Tuesday, April 19, 2011

Roger Ebert rethinks public speaking without a voice of his own

Most of us take for granted how we sound when we speak, and don't like hearing our own voices recorded. But what if you lost your voice permanently?  You'd miss it, says film critic Roger Ebert, a self-described "motor mouth" who lost the ability to speak naturally due to cancer surgery. That hasn't stopped his public speaking, however. Ebert's TED talk, "Remaking My Voice," looks at how the presence or absence of a voice affects the speaker, and how he had to completely reconsider speaking.

You can't just listen to the audio on this one, because Ebert makes full use of the other communications tools at his disposal: Gestures and facial expressions. He also uses other readers, including his wife Chaz, since he's found that the electronic voice he can use through his computer is monotonous to listeners (and continues to gesture while they are speaking). You'll note that most of them read from a text, an important nod to the fact that these are not their words, but his. Near the end, Chaz cries as she reads his words about how people treat him when they assume things about his disability, and she notes, "You should never let your wife read something like this." It's an amazing moment--the silent speaker and his substitute doing the crying as she speaks for him. But you'll laugh more than cry watching this, and he concludes, "I have a voice, and I do not need to scream."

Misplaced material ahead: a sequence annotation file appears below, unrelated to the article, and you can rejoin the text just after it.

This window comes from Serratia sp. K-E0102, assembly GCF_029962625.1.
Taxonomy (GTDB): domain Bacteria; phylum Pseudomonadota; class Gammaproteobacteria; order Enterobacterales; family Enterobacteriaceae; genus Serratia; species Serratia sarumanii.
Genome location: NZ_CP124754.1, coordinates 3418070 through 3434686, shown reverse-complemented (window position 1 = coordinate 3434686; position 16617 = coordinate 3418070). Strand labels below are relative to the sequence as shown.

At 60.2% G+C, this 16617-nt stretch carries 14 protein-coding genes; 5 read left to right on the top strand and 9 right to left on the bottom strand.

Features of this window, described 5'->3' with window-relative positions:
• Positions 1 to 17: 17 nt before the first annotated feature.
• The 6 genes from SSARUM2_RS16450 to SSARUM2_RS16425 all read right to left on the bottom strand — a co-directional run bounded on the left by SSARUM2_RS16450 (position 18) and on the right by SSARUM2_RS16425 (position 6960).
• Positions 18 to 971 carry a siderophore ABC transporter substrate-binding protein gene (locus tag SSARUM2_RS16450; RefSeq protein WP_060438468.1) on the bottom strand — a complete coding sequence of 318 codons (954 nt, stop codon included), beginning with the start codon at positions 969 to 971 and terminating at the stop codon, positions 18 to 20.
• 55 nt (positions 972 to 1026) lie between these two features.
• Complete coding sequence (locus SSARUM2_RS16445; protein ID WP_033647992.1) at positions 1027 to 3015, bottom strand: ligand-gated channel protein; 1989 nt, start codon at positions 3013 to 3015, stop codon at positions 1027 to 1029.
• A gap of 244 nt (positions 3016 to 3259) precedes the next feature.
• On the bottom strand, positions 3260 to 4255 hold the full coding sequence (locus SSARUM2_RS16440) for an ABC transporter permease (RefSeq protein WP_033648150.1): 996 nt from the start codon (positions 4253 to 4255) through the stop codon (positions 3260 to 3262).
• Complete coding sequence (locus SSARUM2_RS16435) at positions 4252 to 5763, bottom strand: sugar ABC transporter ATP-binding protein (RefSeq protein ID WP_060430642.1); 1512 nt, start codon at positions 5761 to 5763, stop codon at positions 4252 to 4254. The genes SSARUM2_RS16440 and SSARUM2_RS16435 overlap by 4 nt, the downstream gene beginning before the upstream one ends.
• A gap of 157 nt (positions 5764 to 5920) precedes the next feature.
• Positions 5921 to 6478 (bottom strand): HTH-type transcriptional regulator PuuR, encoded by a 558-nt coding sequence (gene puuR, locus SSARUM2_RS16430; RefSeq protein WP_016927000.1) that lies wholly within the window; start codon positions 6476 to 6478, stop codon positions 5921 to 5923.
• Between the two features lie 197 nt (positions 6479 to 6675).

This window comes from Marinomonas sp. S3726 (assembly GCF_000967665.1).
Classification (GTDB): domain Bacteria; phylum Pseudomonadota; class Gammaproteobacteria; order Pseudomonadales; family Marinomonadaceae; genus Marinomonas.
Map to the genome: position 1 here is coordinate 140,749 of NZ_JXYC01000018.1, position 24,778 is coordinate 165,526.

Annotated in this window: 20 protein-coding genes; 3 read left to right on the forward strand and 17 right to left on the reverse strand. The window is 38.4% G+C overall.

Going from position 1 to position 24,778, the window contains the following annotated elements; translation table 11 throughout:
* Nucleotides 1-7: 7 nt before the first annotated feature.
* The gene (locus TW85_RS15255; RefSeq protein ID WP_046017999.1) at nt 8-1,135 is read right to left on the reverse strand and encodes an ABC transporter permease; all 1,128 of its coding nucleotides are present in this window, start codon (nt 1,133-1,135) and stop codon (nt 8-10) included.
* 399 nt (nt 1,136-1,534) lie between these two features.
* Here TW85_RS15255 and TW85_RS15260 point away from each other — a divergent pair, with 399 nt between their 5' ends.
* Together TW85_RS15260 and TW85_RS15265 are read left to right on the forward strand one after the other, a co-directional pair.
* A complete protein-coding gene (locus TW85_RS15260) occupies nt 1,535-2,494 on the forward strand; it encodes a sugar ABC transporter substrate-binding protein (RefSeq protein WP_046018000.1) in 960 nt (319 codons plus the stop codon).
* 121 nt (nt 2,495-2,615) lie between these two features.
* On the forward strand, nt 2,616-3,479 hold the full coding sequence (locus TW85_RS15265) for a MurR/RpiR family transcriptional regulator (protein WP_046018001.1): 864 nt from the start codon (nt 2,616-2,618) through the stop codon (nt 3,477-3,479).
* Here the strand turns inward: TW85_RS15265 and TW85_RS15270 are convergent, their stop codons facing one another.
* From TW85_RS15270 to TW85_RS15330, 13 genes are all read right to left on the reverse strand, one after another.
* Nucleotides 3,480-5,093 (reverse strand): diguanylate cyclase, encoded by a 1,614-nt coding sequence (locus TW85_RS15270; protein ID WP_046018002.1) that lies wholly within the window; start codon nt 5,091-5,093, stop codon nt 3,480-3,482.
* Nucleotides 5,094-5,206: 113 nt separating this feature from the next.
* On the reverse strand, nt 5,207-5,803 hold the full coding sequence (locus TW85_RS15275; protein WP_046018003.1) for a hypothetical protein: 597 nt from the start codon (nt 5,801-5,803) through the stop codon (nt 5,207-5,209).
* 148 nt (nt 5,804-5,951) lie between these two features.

The talk also ponders what it's like to feel disconnected from the audience, and his efforts to find an electronic voice that was based on recordings of his own voice, from thousands of hours of audio and video recordings--and you'll hear some samples of that famous voice.In the process, he teaches us important lessons about why intonation, phrasing and cadence are so vital to speaking. You'll want to make full use of these tools after watching someone do without them, just one insight I took away from this unusual and moving TED talk, which coincidentally occurred during Oral, Head and Neck Cancer Awareness month.

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